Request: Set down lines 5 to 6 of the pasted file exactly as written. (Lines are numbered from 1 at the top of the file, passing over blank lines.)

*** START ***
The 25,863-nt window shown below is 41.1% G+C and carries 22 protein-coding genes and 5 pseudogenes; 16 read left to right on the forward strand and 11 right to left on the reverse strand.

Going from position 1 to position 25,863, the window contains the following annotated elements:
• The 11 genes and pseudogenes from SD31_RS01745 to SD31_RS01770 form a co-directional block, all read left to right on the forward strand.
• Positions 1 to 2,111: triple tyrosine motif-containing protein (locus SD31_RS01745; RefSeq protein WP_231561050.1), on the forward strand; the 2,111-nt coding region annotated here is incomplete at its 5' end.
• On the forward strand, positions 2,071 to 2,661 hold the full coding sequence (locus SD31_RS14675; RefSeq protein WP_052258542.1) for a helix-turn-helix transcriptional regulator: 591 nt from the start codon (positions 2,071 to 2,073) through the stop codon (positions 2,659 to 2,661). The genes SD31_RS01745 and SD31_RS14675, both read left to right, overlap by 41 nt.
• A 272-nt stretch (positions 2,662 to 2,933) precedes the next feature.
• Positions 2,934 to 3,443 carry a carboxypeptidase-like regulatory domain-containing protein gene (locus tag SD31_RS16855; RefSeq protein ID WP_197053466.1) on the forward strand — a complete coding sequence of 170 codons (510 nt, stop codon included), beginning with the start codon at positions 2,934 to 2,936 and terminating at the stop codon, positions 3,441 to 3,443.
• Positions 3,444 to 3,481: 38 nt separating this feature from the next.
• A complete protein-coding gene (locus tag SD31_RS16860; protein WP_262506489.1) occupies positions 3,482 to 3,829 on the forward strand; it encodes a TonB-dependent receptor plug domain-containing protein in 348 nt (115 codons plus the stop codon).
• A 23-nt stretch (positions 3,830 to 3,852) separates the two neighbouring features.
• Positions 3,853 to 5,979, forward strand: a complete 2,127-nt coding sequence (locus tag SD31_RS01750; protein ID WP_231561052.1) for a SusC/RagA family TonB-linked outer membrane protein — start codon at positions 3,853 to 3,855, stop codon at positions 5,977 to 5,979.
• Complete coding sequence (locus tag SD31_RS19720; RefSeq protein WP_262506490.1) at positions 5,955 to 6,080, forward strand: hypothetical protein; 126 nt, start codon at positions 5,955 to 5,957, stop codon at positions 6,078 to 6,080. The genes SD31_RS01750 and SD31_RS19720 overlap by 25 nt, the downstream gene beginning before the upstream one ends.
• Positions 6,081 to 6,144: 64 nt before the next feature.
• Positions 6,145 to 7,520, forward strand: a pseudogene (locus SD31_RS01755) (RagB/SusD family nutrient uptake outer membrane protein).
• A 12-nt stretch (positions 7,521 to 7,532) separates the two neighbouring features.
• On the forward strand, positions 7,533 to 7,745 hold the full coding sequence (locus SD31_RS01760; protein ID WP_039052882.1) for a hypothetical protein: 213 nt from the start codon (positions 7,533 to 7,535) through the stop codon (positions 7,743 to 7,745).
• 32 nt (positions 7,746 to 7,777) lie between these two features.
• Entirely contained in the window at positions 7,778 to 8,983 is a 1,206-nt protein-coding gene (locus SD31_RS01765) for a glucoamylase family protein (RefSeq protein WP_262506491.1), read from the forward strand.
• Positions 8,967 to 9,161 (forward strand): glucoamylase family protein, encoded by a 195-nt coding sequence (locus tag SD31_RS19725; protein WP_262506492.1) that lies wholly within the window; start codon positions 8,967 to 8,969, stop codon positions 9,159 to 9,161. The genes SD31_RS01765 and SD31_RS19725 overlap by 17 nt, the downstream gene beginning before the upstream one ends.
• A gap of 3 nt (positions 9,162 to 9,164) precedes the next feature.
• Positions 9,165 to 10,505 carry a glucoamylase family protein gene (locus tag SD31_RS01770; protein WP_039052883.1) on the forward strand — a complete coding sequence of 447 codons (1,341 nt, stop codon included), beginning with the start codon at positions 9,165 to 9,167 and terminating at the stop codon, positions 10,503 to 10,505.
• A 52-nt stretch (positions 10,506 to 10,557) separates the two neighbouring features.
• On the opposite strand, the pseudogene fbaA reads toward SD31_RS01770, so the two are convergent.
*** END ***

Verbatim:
• On the forward strand, positions 2,071 to 2,661 hold the full coding sequence (locus SD31_RS14675; RefSeq protein WP_052258542.1) for a helix-turn-helix transcriptional regulator: 591 nt from the start codon (positions 2,071 to 2,073) through the stop codon (positions 2,659 to 2,661). The genes SD31_RS01745 and SD31_RS14675, both read left to right, overlap by 41 nt.
• A 272-nt stretch (positions 2,662 to 2,933) precedes the next feature.